The Staff of Life

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Maybe we don’t live by bread alone, but I think I could.  “The Staff of Life” satisfies hunger, but so much more.  It’s many things to many people.  Prehistoric man just ate the grains as he found them.  Unleavened bread was a part of many cultures like Mexican tortillas,  Scots oatcake, or Indian chapati.  Bread is also a symbol of fruitfulness and fertility.  The concept of a female grain exists in the folklore of many countries.  There is a “rye woman” in Denmark, a “baba” in Poland, and the Cherokee Indians have a ritual dance to “The Grandmother” of corn.  In Sweden, loaves of bread are fashioned in the shape of a female and eaten by the family to maintain health and fertility.  We even have the colloquialism of “a bun in the oven” for a child in the womb. 
All of these concepts are fine, but nothing beats having a slice of warm, homemade bread slathered in butter.  Oh, the joy.  Aren’t we all lucky that there are so many bread books.  The author of this book, Mariana Honig, first became interested in bread baking from her childhood days in Sweden.  Later, she traveled extensively and collected hundreds of bread recipes from around the world and includes recipes from 46 countries.  I can’t even begin to name all the recipes and countries, but you will not be disappointed in the variety.  There is Finnish rye bread, spicy almond bread from Turkey, rice bread from West Africa, gougere from France, broa from Portugal, kulich from Russia, and saffron cardamom braid from Sweden.  The recipes are for quick breads, sweet breads, sourdough, yeast, and even recipes for pancakes, waffles, and sandwiches.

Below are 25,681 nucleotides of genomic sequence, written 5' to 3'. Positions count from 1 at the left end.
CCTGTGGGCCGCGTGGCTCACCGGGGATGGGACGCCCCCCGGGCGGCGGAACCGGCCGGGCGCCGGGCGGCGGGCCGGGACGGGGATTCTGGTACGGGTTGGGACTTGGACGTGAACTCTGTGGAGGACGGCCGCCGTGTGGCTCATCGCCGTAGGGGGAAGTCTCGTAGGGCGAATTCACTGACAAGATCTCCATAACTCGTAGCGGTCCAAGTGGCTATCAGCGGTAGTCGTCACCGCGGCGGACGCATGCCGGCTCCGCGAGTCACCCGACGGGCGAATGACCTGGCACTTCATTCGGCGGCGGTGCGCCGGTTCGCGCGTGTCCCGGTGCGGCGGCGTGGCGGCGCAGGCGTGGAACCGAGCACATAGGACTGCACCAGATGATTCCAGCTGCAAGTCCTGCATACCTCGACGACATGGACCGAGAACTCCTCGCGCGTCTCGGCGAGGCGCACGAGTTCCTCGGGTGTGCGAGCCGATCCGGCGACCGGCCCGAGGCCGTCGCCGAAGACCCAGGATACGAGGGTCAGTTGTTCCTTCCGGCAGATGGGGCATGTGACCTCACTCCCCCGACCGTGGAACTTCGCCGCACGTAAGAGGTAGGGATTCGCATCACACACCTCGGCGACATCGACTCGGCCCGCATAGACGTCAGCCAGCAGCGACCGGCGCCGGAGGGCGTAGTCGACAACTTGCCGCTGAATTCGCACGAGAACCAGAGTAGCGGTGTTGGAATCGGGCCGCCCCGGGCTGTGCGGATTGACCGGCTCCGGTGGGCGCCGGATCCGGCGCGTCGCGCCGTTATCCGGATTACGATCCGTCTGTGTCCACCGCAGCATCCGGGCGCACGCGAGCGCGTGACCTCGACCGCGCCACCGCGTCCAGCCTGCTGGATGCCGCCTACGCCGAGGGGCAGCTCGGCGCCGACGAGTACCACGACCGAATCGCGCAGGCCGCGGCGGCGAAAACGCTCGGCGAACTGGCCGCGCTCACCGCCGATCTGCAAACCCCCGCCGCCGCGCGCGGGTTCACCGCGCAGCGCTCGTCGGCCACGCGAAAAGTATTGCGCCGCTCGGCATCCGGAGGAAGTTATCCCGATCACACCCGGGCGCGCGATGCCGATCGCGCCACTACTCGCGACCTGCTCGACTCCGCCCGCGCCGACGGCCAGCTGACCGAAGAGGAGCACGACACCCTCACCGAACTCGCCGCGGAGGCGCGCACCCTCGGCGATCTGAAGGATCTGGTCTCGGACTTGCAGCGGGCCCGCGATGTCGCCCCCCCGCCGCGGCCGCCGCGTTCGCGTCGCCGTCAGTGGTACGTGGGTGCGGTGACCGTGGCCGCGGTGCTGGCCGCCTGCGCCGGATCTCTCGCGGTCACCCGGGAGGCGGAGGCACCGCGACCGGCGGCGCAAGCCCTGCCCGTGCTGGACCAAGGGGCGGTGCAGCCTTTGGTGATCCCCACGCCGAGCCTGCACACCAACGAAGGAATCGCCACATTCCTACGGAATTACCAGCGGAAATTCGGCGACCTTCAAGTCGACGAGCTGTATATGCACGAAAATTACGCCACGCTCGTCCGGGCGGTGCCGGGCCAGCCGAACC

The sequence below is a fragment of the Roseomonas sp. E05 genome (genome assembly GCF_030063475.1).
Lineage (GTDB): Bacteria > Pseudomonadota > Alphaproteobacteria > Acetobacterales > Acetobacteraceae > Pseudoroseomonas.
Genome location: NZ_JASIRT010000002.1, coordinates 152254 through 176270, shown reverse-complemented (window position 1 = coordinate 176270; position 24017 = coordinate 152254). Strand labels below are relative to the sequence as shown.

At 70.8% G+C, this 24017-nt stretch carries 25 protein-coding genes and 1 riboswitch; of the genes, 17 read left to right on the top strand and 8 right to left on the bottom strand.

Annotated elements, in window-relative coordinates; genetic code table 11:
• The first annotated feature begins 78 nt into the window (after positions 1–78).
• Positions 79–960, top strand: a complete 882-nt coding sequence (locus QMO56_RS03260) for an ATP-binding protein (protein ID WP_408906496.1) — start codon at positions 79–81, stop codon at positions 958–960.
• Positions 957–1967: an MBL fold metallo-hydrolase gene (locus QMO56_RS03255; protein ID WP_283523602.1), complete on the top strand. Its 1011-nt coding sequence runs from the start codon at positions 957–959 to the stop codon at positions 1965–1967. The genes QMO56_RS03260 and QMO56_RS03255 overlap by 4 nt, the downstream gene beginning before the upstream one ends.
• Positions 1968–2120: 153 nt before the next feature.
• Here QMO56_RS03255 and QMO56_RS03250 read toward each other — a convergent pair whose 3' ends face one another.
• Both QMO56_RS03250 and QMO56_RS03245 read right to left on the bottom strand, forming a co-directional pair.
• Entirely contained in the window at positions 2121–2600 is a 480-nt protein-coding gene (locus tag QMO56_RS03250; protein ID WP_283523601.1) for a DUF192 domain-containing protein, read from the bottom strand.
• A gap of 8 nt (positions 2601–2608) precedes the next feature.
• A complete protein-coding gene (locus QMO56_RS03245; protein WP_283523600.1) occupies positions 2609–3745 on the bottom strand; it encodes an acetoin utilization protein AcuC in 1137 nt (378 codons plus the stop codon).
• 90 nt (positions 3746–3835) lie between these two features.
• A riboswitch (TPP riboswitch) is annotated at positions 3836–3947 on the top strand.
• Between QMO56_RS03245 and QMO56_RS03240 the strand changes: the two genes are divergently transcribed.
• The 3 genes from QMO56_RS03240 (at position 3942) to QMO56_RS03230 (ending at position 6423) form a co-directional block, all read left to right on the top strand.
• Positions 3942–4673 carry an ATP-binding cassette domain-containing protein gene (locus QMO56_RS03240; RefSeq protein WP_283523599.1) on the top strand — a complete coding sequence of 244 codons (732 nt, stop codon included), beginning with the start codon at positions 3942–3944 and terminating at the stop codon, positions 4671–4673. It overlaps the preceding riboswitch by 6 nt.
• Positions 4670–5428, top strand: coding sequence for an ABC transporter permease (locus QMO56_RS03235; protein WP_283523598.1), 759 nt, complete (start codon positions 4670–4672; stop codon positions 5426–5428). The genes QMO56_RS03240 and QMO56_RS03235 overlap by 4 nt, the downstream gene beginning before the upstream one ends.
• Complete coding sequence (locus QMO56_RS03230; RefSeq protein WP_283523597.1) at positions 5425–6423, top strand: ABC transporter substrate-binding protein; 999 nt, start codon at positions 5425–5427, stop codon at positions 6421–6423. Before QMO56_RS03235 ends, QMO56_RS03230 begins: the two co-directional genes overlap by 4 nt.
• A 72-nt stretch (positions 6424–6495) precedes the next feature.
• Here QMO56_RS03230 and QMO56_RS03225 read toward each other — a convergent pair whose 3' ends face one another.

Find this book or grab your favorite bread book.  Become your own baker – you will eat better, stay healthier, and save money;  and not to mention even calming your nerves.  The best punching bag is a big ball of dough.  Who could be down in the dumps by participating in the magic of yeast rising?  Bread baking is a sensual and satisfying experience.  Take time to smell the bread.


4 Responses to The Staff of Life

  1. February 10, 2011 at 6:54 am #

    That looks like an interesting book. Given my New Year’s resolution to bake all of our bread for a year, I’m constantly searcing for new bread recipes to try. I’m currently reading Daniel Leader’s “Local Breads,” which focuses on artisan sourdough and whole grain breads from around the world. I’m a bit intimidated by sourdough, and the book is very technical and detailed. But I think I’m almost ready to take the plunge.

  2. February 10, 2011 at 7:23 am #

    Sourdough starter is so wonderful to have around; it just takes some work with weekly feeding and replenishing. I haven’t had a starter for a long time, but one of my brothers does it all the time and loves it.

  3. February 10, 2011 at 7:37 am #

    I was worried about starting a starter because I know we’ll be traveling a lot this year, and I know neglected starter doesn’t do very well. Lucky for me, the Chocolate and Zucchini blog has instructions for dehydrating and reconstituting starter. So I’m going to push my fears aside. The question is whether to start my own or order from King Arthur. I’m leaning towards the latter since it will reduce the intimidation factor.

  4. February 10, 2011 at 8:14 am #

    I read in Bernard Clayton’s bread book that if your starter is neglected for 3-4 weeks, it can be saved by dumping out half, and then just replenishing the other half. Those starter packets work fine. I have a couple sourdough cookbooks that included a packet of starter with the book.

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